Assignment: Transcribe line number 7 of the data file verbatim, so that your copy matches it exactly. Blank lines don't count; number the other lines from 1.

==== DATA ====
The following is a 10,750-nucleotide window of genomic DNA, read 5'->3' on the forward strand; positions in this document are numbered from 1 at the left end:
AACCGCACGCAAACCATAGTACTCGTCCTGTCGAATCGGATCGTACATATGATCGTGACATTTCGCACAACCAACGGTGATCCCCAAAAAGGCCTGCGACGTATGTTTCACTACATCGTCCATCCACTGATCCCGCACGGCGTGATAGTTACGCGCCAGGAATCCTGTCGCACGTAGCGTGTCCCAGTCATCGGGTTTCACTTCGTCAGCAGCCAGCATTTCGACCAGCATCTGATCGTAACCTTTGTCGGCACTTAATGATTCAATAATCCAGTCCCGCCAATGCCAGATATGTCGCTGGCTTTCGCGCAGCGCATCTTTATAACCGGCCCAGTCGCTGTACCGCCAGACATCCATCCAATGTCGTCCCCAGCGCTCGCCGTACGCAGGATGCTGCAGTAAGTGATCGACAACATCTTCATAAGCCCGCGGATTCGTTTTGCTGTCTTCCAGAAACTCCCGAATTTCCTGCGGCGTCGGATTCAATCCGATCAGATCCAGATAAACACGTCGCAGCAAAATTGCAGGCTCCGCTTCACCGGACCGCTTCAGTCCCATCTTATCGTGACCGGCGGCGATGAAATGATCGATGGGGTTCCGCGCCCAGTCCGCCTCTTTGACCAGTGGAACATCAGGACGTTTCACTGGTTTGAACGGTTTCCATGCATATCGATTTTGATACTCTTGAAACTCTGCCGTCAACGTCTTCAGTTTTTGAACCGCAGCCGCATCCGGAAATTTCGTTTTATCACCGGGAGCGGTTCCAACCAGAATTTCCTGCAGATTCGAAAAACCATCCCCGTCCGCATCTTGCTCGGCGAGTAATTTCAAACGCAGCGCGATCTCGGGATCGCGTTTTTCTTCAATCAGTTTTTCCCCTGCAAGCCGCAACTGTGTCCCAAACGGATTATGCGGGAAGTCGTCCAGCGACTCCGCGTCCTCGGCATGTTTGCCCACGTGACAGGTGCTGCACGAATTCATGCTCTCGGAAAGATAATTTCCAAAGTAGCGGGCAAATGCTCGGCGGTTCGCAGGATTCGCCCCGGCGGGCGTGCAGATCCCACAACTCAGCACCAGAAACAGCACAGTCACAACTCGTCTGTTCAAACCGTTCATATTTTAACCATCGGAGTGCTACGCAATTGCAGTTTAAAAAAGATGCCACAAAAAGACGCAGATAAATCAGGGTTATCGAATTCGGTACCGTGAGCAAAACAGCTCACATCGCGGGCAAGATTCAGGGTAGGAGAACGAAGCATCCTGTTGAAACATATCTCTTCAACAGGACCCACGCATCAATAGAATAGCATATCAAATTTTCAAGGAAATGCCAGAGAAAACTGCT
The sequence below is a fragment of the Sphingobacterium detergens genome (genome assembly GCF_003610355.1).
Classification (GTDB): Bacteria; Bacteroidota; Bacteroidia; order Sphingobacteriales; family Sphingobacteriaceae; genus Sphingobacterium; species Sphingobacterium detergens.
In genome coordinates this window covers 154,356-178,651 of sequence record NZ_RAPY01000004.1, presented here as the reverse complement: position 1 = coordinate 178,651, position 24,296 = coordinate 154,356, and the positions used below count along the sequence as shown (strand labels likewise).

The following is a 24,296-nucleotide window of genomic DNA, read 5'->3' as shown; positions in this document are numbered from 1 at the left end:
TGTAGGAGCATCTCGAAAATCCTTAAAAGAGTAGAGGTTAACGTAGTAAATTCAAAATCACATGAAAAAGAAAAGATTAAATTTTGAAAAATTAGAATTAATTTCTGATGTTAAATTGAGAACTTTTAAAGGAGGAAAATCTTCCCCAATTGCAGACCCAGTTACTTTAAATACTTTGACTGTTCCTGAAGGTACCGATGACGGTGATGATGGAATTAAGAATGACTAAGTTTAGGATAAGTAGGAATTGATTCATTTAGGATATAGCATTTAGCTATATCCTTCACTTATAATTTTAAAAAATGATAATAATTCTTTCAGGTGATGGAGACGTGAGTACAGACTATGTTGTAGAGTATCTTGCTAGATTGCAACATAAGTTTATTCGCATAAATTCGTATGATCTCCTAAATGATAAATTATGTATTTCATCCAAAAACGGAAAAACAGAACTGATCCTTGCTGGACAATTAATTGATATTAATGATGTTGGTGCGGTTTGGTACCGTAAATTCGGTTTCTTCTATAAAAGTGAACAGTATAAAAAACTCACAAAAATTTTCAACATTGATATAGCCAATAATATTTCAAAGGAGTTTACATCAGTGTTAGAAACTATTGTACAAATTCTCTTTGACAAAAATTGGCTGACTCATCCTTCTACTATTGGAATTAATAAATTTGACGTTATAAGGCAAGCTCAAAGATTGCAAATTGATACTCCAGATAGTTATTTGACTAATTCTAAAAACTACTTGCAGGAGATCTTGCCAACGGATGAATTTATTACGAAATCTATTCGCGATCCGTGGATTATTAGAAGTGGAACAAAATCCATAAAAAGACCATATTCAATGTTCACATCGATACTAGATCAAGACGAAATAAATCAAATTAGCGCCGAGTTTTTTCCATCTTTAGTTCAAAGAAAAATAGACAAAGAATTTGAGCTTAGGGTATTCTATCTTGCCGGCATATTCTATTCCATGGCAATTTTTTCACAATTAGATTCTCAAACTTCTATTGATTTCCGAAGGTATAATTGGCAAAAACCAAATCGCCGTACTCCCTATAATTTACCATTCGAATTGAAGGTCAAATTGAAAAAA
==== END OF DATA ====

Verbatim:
TGTAGGAGCATCTCGAAAATCCTTAAAAGAGTAGAGGTTAACGTAGTAAATTCAAAATCACATGAAAAAGAAAAGATTAAATTTTGAAAAATTAGAATTAATTTCTGATGTTAAATTGAGAACTTTTAAAGGAGGAAAATCTTCCCCAATTGCAGACCCAGTTACTTTAAATACTTTGACTGTTCCTGAAGGTACCGATGACGGTGATGATGGAATTAAGAATGACTAAGTTTAGGATAAGTAGGAATTGATTCATTTAGGATATAGCATTTAGCTATATCCTTCACTTATAATTTTAAAAAATGATAATAATTCTTTCAGGTGATGGAGACGTGAGTACAGACTATGTTGTAGAGTATCTTGCTAGATTGCAACATAAGTTTATTCGCATAAATTCGTATGATCTCCTAAATGATAAATTATGTATTTCATCCAAAAACGGAAAAACAGAACTGATCCTTGCTGGACAATTAATTGATATTAATGATGTTGGTGCGGTTTGGTACCGTAAATTCGGTTTCTTCTATAAAAGTGAACAGTATAAAAAACTCACAAAAATTTTCAACATTGATATAGCCAATAATATTTCAAAGGAGTTTACATCAGTGTTAGAAACTATTGTACAAATTCTCTTTGACAAAAATTGGCTGACTCATCCTTCTACTATTGGAATTAATAAATTTGACGTTATAAGGCAAGCTCAAAGATTGCAAATTGATACTCCAGATAGTTATTTGACTAATTCTAAAAACTACTTGCAGGAGATCTTGCCAACGGATGAATTTATTACGAAATCTATTCGCGATCCGTGGATTATTAGAAGTGGAACAAAATCCATAAAAAGACCATATTCAATGTTCACATCGATACTAGATCAAGACGAAATAAATCAAATTAGCGCCGAGTTTTTTCCATCTTTAGTTCAAAGAAAAATAGACAAAGAATTTGAGCTTAGGGTATTCTATCTTGCCGGCATATTCTATTCCATGGCAATTTTTTCACAATTAGATTCTCAAACTTCTATTGATTTCCGAAGGTATAATTGGCAAAAACCAAATCGCCGTACTCCCTATAATTTACCATTCGAATTGAAGGTCAAATTGAAAAAA